Browse Subject Areas

Click through the PLOS taxonomy to find articles in your field.

For more information about PLOS Subject Areas, click here.

  • Loading metrics

Multiplex PCR System for Rapid Detection of Pathogens in Patients with Presumed Sepsis – A Systemic Review and Meta-Analysis

  • Shy-Shin Chang,

    Affiliations Department of Family Medicine, Chang Gung Memorial Hospital, Taoyuan, and Chang Gung University College of Medicine, Taoyuan, Taiwan, Graduate Institute of Clinical Medical Sciences, College of Medicine, Chang Gung University, Taoyuan, Taiwan

  • Wen-Han Hsieh,

    Affiliation Department of Medicine, National Taiwan University Hospital, Taipei, Taiwan

  • Ting-Shou Liu,

    Affiliation Department of Medicine, National Taiwan University Hospital, Taipei, Taiwan

  • Si-Huei Lee,

    Affiliations Department of Rehabilitation and Physical Medicine, Taipei Veteran General Hospital, Taipei, Taiwan, Department of Rehabilitation and Physical Medicine, National Yang-Ming University, Taipei, Taiwan

  • Chih-Hung Wang,

    Affiliation Department of Emergency Medicine, National Taiwan University Hospital, Yunlin Branch, Douliou, Taiwan

  • Hao-Chang Chou,

    Affiliation Department of Emergency Medicine, National Taiwan University Hospital, Yunlin Branch, Douliou, Taiwan

  • Yee Hui Yeo,

    Affiliation School of Medicine, National Defense Medical Center, Taipei, Taiwan

  • Ching-Ping Tseng , (CPT); (CCL)

    Affiliations Department of Medical Biotechnology and Laboratory Science, Chang Gung University, Tao-Yuan, Taiwan, Molecular Medicine Research Center, Chang Gung University, Tao-Yuan, Taiwan

  • Chien-Chang Lee (CPT); (CCL)

    Affiliations Department of Emergency Medicine, National Taiwan University Hospital, Yunlin Branch, Douliou, Taiwan, Department of Epidemiology, Harvard School of Public Health, Boston, Massachusetts, United States of America

Multiplex PCR System for Rapid Detection of Pathogens in Patients with Presumed Sepsis – A Systemic Review and Meta-Analysis

  • Shy-Shin Chang, 
  • Wen-Han Hsieh, 
  • Ting-Shou Liu, 
  • Si-Huei Lee, 
  • Chih-Hung Wang, 
  • Hao-Chang Chou, 
  • Yee Hui Yeo, 
  • Ching-Ping Tseng, 
  • Chien-Chang Lee



Blood culture is viewed as the golden standard for the diagnosis of sepsis but suffers from low sensitivity and long turnaround time. LightCycler SeptiFast (LC-SF) is a real-time multiplex polymerase chain reaction test able to detect 25 common pathogens responsible for bloodstream infections within hours. We aim to assess the accuracy of LC-SF by systematically reviewing the published studies.


Related literature on Medline, Embase, and Cochrane databases was searched up to October 2012 for studies utilizing LC-SF to diagnose suspected sepsis and that provided sufficient data to construct two-by-two tables.


A total of 34 studies enrolling 6012 patients of suspected sepsis were included. The overall sensitivity and specificity for LC-SF to detect bacteremia or fungemia was 0·75 (95% CI: 0·65–0·83) and 0·92 (95%CI:0·90–0·95), respectively. LC-SF had a high positive likelihood ratio (10·10) and a moderate negative likelihood ratio (0·27). Specifically, LC-SF had a sensitivity of 0·80 (95%CI: 0·70–0·88) and a specificity of 0·95(95%CI: 0·93–0·97) for the bacteremia outcome, and a sensitivity of 0·61 (95%CI: 0·48–0·72) and a specificity of 0·99 (95%CI: 0·99–0·99) for the fungemia outcome. High heterogeneity was found in the bacteremia outcome subgroup but not in the fungemia outcome subgroup.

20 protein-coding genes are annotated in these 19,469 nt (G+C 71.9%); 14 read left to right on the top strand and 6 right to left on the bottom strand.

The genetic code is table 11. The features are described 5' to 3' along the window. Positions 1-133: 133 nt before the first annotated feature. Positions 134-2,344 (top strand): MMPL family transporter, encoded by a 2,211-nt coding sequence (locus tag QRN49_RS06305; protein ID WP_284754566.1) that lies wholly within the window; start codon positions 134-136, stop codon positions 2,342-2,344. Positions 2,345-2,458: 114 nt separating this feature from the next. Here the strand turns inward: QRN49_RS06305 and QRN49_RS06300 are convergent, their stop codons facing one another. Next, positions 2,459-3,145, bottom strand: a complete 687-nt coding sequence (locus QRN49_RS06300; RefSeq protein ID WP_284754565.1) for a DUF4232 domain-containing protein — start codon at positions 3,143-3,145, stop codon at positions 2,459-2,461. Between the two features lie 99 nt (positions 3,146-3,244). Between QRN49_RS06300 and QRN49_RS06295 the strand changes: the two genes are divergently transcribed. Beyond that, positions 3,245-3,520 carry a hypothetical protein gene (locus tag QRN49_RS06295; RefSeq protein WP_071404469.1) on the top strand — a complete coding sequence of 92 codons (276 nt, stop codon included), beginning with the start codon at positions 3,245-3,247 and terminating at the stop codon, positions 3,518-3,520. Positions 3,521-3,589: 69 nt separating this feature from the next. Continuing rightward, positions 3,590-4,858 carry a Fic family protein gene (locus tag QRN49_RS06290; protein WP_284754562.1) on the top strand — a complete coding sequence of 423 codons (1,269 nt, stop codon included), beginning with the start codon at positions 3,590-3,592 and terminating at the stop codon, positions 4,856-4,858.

LC-SF is of high rule-in value for early detection of septic patients. In a population with low pretest probability, LC-SF test can still provide valuable information for ruling out bacteremia or fungemia.


The burden of sepsis is increasing globally. A survey conducted in USA in 2000 revealed that there were more than 650 thousand of cases of sepsis annually, with an average mortality rate of 18% [1]. Another U.S. report showed that the incidence of hospitalized patients with septicemia or sepsis had increased more than two folds in the last decade [2].

Aside from early optimization of hemodynamics [3], [4], timely adequate empirical antibiotics are a cornerstone of the sepsis treatment [3], [5]. Empirical therapy is then adjusted by the blood culture results, which provide information on causative microorganisms and in vitro sensitivity of antibiotics. Although blood culture has long been viewed as the gold standard test for the diagnosis of sepsis, it suffers from low sensitivity, prolonged turnaround time (>48 hours), and liability for contamination [6]. Efforts have been made to improve timeliness and accuracy of sepsis diagnosis. Recent advances include the development of novel clinical biomarkers [7], [8], refined clinical criteria [9], intricate algorithms [10], and molecular diagnostic methods [11].

The LightCycler SeptiFast Test (Roche Diagnostics, Mannheim, Germany) is a commercial diagnostic test utilizing real-time multiplex polymerase chain reaction (PCR). The diagnostic probes for PCR target the internal transcribed sequences situated between 16S and 23S bacterial ribosomal RNA as well as between 18S and 5·6S fungal ribosomal RNA [12][14]. Once the DNA of the pathogen is extracted from the blood and amplified by the LightCycler machine, a positive detection is recorded if the fluorescent signal emitted by internal hybridization probes reaches the threshold. Subsequently, a melting curve analysis is proceeded to identify the species. Overall, LightCycler SeptiFast Test is designed to detect 25 common pathogens (Table 1). The analytical sensitivity reported by the manufacturer is 100 CFU/mL for Candida glabrata, Streptococcus spp., and coagulase-negative Staphylococcus spp., and 30 CFU/mL for the others. With its broad range of detection, short turnaround time, and manufacturer-reported high sensitivity and specificity, such a molecular method might be a promising alternative to blood culture.